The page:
• Humility

There is much to learn from others who have "been there" - I acquire new knowledge every day from people who are helping me and my company grow.

  • Generosity (reverse of greed)

The bigger the success, the more there is to share with everyone - I'd rather have 90% of $100 than 100% of $50.  This empowers me and my team to live more fulfilling personal and professional lives.  If this means venture capital or some other investment vehicle, so be it.

  • Human Relationship Management

A critical success factor for success is the ability to obtain optimum results from each team member by tapping into the strengths and passions of each team member -  I understand the passion, talent, strengths and knowledge of each team member and look for ways to get them engaged such that they learn constantly, they are happy and passionate about success and about themselves, they are fully engaged in the big picture and we are mutually successful.  If we are not all winning, then none of us are winning.

  • Responsibility

Accepting responsibility for mistakes made in the company - any mistake made is a reflection, directly or indirectly on my choice of leaders, my growth of leaders, my own personal leadership capability, style and execution and the decisions made as a result of all of these.  For this reason, any failure is a direct reflection on me and therefore I own responsibility to produce optimal result at all levels of the organization.

  • Business acumen

Strong leaders observe the landscape and adjust accordingly, whether it be in technology, competitors, new opportunities, etc. - my business execution skills will create success or failure.  If I and the leaders that work for me do not have the necessary business acumen for success, I will find or hire the necessary people who bring essential business knowledge to my company.  Our success is more important than our pride.

  • Pride (reverse of stubbornness)

Successful people leverage and model people who have "been there" - success is something I am proud of.  If I don't have the experience I need, I will find people who have the experience, even if they are smarter than I am.  Pride in a successful company is far more desirable than failure created through stubbornness.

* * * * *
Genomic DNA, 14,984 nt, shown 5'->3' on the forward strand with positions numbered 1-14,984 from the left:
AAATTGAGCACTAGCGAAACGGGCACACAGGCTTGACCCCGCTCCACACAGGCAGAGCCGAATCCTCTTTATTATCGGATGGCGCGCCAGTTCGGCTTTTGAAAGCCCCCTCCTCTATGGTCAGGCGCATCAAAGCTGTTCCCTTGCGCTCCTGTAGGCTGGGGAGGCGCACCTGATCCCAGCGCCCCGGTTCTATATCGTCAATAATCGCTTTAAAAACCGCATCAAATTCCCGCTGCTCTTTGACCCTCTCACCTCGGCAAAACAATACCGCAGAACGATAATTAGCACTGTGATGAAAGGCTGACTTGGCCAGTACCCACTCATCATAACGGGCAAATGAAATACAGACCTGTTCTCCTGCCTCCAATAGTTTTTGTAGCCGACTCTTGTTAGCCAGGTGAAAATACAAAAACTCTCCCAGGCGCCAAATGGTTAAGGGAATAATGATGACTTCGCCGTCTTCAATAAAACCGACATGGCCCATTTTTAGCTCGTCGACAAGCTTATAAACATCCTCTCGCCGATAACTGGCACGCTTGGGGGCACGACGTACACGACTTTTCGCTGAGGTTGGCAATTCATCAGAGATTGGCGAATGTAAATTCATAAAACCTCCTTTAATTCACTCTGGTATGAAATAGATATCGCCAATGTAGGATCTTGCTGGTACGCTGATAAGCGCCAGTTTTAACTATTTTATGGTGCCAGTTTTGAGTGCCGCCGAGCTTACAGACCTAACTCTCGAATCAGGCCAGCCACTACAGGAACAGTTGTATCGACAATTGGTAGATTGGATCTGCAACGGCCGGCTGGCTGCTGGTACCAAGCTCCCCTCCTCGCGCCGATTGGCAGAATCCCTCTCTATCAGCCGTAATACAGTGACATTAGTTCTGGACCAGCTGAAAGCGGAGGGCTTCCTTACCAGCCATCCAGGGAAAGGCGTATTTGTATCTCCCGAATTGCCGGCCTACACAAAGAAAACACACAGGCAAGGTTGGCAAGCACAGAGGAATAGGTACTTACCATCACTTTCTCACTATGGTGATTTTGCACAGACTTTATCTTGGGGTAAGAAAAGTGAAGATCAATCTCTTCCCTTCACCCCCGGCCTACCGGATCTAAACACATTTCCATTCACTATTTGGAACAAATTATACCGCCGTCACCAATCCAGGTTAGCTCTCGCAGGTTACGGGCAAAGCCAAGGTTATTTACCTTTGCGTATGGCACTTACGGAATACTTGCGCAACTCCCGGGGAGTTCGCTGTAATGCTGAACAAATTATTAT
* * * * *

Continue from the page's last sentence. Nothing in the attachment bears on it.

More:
• Leverage (opposite of wastefulness)

Utilizing networks containing new clients, industry experts, etc. - A strong network can take a lifetime to build.  My window of success doesn't provide a lifetime - why build what exists through other contacts and can be tapped immediately?

  • Strategy

Total recognition for the importance of strategy and commitment to building strategic plans, revising them where appropriate and executing faithfully in areas of sales and marketing, competitive analysis, appropriate team building and motivation, partner collaboration, honest corporate self-assessment, articulation of strategy, internal / external communication, etc. - If I can't articulate my strategic intentions, how will I ever translate my corporate purpose into tactical roadmaps.  Failing to plan truly means planning to fail.

  • Passion

These leaders model passion in everything they do.  They have a passion for excellence, for commitment, for focus, for mutual winning, for team collaboration, for ongoing learning, etc.- Passion is not something I can fake. I'm either all in it or I am not in the game at all and everyone is clear where I stand by observing what I do and not just listening to what I say.  Success depends on passion throughout the ranks.

I know this is old hat for people who have been there.  My thought is that if knowledge of this is so common these days, why are leaders continuing to make these fundamental mistakes and why aren't they willing to do what it takes to correct them before they and their organizations fail?

I will post my thoughts on that shortly.

In the meantime, where are you as a leader and a person of influence in your company?  Is your company successful?  If so, what can you do to make it more successful and to be a model for other companies to follow?

If not, do you have the courage to do what it takes to take corrective action?

It comes down to how badly you desire success.

As Bob Proctor quoted me in his daily "Insight of the Day" in February of 2007.

"Everyone's life is under someone's control - it might as well be under your own so that you can direct your destiny."

Click here to listen to Bob.

Do you want success in your organization?  If so, get stoked up about it and drive towards it.  Otherwise, everything you are doing is just entertainment.

Yours in leadership service.